Saturday, February 18, 2017

First blog post... The Bird and the Sword

I've been reviewing books on Goodreads for a long time, but I finally decided to try a book blog. First up is a book that I recently read and thought was amazing.

The Bird and the SwordThe Bird and the Sword by Amy Harmon

My rating: 5 of 5 stars

Category: Adult
Genre: Fantasy
Content: Mild sex scene between a married couple

"Swallow, daughter, pull them in, those words that sit upon your lips. Lock them deep inside your soul, hide them ‘til they’ve time to grow. Close your mouth upon the power, curse not, cure not, ‘til the hour. You won’t speak and you won’t tell, you won’t call on heaven or hell. You will learn and you will thrive. Silence, daughter. Stay alive."

The day my mother was killed, she told my father I wouldn’t speak again, and she told him if I died, he would die too. Then she predicted the king would trade his soul and lose his son to the sky.

I had never heard of The Bird and the Sword until I saw it on the list of fantasy nominees for the Goodreads choice awards, and based on the cover I never would have guessed it was fantasy. Now that I've read it I consider it to be among the best books I've read this year.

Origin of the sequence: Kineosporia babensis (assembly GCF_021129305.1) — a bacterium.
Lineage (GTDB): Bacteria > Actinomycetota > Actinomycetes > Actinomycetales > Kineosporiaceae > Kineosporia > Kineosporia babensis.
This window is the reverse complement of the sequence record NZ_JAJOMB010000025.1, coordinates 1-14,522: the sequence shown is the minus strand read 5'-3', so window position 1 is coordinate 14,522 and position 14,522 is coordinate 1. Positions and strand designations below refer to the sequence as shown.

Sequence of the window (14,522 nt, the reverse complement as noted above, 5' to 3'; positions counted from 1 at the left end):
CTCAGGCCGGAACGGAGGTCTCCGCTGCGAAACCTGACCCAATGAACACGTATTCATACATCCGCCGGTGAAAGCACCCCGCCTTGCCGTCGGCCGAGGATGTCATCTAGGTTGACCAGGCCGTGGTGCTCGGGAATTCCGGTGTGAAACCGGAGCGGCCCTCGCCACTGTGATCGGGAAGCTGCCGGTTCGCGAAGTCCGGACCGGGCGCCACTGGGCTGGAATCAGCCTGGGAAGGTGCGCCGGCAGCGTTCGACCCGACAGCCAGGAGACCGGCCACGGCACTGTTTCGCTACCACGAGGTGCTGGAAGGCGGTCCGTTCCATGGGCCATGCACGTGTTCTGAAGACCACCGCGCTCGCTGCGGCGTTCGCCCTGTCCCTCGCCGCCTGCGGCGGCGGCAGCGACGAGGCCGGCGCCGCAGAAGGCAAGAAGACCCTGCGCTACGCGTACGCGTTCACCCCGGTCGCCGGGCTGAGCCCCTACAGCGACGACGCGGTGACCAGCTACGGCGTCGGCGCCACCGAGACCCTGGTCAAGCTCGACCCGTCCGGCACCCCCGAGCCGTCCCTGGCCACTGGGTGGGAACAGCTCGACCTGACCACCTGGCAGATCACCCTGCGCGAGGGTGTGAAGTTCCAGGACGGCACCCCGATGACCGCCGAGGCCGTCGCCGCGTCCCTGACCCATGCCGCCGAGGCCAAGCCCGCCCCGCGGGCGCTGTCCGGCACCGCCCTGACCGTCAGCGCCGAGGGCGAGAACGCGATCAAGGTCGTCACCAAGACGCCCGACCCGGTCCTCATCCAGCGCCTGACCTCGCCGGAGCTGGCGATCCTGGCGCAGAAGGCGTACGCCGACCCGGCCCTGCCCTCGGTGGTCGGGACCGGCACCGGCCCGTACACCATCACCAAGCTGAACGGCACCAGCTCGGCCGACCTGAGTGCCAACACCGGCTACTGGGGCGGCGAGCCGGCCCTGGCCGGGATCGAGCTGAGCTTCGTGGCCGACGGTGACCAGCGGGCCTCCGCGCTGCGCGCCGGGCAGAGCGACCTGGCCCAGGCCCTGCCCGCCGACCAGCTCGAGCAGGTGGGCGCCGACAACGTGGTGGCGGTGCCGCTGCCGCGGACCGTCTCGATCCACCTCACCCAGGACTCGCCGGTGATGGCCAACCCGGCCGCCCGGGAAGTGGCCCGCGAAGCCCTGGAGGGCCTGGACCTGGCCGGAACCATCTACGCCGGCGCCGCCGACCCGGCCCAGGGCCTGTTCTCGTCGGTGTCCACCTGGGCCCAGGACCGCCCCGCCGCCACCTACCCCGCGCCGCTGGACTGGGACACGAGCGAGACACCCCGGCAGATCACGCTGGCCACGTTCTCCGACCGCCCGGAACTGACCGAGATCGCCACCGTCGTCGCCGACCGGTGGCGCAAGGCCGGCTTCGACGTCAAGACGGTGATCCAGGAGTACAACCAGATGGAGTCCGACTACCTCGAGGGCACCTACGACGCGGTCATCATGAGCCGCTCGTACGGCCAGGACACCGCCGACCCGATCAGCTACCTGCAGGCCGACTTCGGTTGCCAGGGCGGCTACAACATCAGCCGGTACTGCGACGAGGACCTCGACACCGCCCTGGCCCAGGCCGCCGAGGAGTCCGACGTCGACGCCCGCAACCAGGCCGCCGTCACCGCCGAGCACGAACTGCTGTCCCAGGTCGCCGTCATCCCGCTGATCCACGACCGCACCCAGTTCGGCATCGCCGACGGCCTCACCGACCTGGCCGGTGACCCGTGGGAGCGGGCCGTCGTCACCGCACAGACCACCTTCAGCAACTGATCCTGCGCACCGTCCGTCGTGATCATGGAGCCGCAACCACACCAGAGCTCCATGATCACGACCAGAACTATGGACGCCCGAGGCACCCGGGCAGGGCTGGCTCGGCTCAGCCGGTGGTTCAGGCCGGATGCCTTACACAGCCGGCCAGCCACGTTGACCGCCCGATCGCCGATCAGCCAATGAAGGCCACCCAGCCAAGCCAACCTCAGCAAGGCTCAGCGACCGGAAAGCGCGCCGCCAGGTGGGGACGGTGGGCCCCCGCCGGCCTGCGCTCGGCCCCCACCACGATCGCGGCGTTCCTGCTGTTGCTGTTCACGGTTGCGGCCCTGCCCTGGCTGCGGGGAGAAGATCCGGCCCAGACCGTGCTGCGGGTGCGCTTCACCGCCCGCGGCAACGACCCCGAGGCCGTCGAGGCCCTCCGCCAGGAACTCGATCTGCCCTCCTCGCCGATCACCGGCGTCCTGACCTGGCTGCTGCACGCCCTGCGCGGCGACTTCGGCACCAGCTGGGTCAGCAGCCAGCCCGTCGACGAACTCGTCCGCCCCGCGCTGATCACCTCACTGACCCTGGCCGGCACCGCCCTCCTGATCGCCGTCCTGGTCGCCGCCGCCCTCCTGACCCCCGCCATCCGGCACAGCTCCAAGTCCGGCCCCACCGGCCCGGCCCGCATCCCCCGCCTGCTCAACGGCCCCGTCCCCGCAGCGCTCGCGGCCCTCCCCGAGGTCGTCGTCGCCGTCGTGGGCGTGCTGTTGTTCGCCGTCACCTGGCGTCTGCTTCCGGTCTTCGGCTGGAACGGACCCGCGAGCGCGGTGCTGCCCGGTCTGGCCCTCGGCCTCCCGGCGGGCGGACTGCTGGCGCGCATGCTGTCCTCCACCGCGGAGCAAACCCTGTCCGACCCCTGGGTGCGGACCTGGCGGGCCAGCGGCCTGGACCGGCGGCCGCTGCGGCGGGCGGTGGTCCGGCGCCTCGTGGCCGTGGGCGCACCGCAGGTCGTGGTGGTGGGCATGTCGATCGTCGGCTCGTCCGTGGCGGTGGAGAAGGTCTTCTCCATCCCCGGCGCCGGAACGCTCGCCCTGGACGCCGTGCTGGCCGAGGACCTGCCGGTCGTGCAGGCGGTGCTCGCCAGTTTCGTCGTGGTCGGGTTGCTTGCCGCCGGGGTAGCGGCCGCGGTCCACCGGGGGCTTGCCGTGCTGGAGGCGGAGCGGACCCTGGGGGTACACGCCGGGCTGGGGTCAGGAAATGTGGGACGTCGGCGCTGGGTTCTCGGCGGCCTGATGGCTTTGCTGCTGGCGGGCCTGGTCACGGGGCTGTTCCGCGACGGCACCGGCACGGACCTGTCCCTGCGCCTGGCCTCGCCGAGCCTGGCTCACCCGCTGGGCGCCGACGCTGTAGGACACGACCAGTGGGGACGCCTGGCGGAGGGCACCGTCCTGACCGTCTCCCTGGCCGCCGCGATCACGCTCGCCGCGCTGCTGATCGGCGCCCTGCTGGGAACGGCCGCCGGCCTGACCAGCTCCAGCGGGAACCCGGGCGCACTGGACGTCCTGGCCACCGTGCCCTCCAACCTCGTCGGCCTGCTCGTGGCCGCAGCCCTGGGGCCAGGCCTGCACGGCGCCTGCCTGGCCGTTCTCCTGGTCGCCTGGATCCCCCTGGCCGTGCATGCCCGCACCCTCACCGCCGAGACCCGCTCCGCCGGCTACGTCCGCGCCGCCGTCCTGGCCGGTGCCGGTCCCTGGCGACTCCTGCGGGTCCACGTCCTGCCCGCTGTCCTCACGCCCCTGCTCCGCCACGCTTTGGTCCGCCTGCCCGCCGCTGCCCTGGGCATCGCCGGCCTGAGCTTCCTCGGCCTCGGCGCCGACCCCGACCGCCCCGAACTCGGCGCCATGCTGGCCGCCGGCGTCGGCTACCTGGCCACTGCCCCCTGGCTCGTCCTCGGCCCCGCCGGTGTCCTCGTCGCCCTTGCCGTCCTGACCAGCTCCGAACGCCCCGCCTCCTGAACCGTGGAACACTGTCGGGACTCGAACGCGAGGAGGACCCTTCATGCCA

The Bird and the Sword is my favorite kind of fantasy. I would compare it to reading Juliette Marillier's Heart's Blood, or her Shadowfell Series. It also brought to mind Uprooted by Naomi Novik, not because those stories are necessarily similar in content so much as the type of fantasy they are. They all have that romantic, fairy tale feel to them. They all have the same type of protagonist, one who is unsure of herself in the beginning, or who would just be ignored if not for some latent talent she possesses. The love interests are also similar in some ways. I guess you could say this is a fantasy romance, but it was done so well. Nothing cheesy here.

The story starts off with Lark as a young child. She and her mother are both "gifted" but they have to hide that fact because magic is forbidden and all the gifted are killed. That's a theme that has been visited many times in fantasy, but I liked what the author did with it here. The King ends up finding out and the dying words of Lark's mother end up being the catalyst for Lark being unable to speak and her father compelled to protect her lest he lose his life.

The rest of the story takes place years later when Lark is 21 years old and is brought to the castle by the present king (the previous king's son, who took over the throne after his father died) as a hostage until her father keeps his promise to send aid in an ongoing war.

This book was just beautiful and it kept me reading into the wee hours of the night. It wasn't perfect (what is The Art of War doing in an alternate world story?), but it was a magical, romantic read and I loved it.

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